“It’s about having those preemptive discussions,” he says. “When it comes to technology and social media use, it’s important to have a good foundation of regularly monitoring kids’ use and having early discussions regarding your expectations and rules surrounding them.”
Signs to watch for
While it can be challenging for parents to determine if changes in behavior are due to pandemic-related stress and isolation or might be related to drug use, Dr. Bradshaw recommends parents watch for these signs:
- Their child just doesn’t seem “right” or to be acting like themselves
- Their behavior isn’t typical — acting despondent, aggressive, angry or with fewer inhibitions
- They are sleeping more than usual or up at unusual hours
- They are withdrawn or acting more secretive
- They are no longer interested in friendships or things they once enjoyed
- They are showing physical changes, such as sudden weight loss, frequent nosebleeds, bloodshot or watery eyes, or shakes and tremors
Conversations to have
“When you’re noticing any of these signs or have other concerns, it’s time to have a conversation about what might be going on,” Dr. Bradshaw says. “You can gradually bring it up, perhaps by saying something along the lines of, ‘I’m noticing this and I just want to talk to you about it.’”
Dr. Bradshaw suggests that parents refrain from immediately becoming punitive or adamant about setting limits on social media use. Rather, start with an openness to listen to the child and hear their thoughts on the subject and whether they might need help.
He says that conversations about drug use can be held in 2 phases. The first is meant to be exploratory, as opposed to confrontational.
When simply checking in with their child, Dr. Bradshaw suggests parents might say, “I’m hearing these stories about kids trying drugs for the first time by purchasing them on social media, and then some of the kids accidentally overdose because there’s fentanyl in the drugs. Have you heard about this or know anyone who might be doing it? What are your thoughts or concerns about it?”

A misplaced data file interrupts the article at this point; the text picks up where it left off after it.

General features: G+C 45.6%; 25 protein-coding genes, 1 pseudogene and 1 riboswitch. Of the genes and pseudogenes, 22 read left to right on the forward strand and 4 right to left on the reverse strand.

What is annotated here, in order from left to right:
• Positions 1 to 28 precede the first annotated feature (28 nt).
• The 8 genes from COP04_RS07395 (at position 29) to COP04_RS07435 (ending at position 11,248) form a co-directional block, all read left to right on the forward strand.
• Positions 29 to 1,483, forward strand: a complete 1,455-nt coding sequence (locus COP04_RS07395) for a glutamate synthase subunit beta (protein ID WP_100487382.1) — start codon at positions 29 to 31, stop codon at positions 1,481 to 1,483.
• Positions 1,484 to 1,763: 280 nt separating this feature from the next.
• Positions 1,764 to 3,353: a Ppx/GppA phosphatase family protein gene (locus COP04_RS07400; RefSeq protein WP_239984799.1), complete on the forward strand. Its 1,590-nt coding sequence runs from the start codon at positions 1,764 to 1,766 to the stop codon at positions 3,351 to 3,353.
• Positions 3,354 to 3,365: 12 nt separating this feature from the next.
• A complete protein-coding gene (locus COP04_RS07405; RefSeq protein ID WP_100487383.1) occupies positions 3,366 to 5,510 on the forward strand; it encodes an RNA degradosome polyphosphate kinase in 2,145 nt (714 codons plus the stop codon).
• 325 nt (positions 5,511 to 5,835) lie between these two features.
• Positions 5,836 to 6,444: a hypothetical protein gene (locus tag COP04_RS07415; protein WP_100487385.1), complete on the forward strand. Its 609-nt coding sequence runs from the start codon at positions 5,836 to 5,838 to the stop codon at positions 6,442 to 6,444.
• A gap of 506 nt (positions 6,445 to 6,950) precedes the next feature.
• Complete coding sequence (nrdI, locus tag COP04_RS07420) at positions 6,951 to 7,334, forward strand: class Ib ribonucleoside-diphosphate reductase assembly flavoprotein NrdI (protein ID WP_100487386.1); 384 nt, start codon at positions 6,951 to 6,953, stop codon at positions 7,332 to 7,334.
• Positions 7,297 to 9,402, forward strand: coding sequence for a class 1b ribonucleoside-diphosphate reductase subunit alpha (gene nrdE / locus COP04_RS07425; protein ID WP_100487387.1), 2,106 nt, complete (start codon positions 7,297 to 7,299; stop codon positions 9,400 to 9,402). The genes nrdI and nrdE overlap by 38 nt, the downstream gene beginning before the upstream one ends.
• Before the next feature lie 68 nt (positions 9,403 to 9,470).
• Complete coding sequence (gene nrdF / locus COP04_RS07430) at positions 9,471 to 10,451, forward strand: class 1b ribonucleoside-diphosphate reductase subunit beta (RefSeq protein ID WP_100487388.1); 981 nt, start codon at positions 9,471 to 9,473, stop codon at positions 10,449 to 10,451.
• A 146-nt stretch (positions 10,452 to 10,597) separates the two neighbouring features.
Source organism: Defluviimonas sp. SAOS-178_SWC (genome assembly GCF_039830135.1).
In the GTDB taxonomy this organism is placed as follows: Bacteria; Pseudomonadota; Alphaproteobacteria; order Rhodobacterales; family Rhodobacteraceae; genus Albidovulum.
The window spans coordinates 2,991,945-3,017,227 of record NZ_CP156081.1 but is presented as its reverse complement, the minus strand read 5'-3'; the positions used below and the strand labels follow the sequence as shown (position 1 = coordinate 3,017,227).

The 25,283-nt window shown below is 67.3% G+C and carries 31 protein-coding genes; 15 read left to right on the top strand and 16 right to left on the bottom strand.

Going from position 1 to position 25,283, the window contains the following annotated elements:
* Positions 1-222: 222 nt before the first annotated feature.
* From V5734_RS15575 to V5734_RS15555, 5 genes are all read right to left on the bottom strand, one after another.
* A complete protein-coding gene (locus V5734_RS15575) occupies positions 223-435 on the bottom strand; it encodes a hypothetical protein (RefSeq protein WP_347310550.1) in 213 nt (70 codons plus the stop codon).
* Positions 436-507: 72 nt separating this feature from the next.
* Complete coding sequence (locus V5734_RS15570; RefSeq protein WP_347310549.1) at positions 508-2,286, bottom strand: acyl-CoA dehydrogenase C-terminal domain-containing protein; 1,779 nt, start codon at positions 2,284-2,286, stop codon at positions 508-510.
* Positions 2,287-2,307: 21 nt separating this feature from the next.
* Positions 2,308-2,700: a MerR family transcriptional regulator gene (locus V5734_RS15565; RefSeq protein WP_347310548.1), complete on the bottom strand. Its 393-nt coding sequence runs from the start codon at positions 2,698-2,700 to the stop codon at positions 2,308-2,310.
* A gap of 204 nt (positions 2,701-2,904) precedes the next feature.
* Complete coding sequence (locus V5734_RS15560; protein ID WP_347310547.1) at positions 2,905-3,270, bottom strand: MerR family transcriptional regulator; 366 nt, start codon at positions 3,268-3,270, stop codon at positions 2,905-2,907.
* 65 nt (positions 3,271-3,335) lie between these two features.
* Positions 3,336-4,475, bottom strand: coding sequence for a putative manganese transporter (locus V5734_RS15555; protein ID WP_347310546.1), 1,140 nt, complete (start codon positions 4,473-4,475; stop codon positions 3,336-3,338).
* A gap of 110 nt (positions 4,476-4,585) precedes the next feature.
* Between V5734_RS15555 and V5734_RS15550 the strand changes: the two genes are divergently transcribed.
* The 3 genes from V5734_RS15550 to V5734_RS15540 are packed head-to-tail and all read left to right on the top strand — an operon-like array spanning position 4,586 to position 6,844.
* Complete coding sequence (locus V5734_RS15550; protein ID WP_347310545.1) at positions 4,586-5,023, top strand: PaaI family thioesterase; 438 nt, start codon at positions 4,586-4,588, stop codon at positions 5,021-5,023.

He then recommends that if a parent has a real concern that their child might be using illegal substances or struggling with the temptation to do so, the parent should try to create an opening to ask direct questions. They might say, “Have you or your friends ever thought about buying drugs from someone online?” And then reiterate that if they find themselves coming across this — in their own life or within their friend group — they are available to talk with them and provide support.
Immediate actions to take
“It’s about being in tune with your child and looking for opportunities to connect with them,” Dr. Bradshaw says. “Consider whether there are conversations that you should be having with your child now to further your connection and create an open line of communication, so that if something does come up someday, you have a better chance of trying to help them through.”
If parents believe their child is experiencing social-emotional challenges or might already be using illicit substances, Dr. Bradshaw recommends that parents seek treatment from a trained mental health professional. They can start with their teen’s primary care doctor to discuss any concerns and determine what type of treatment might be appropriate.
Learn about child and adolescent inpatient and outpatient programs, including substance use programs, at Sharp Mesa Vista Hospital.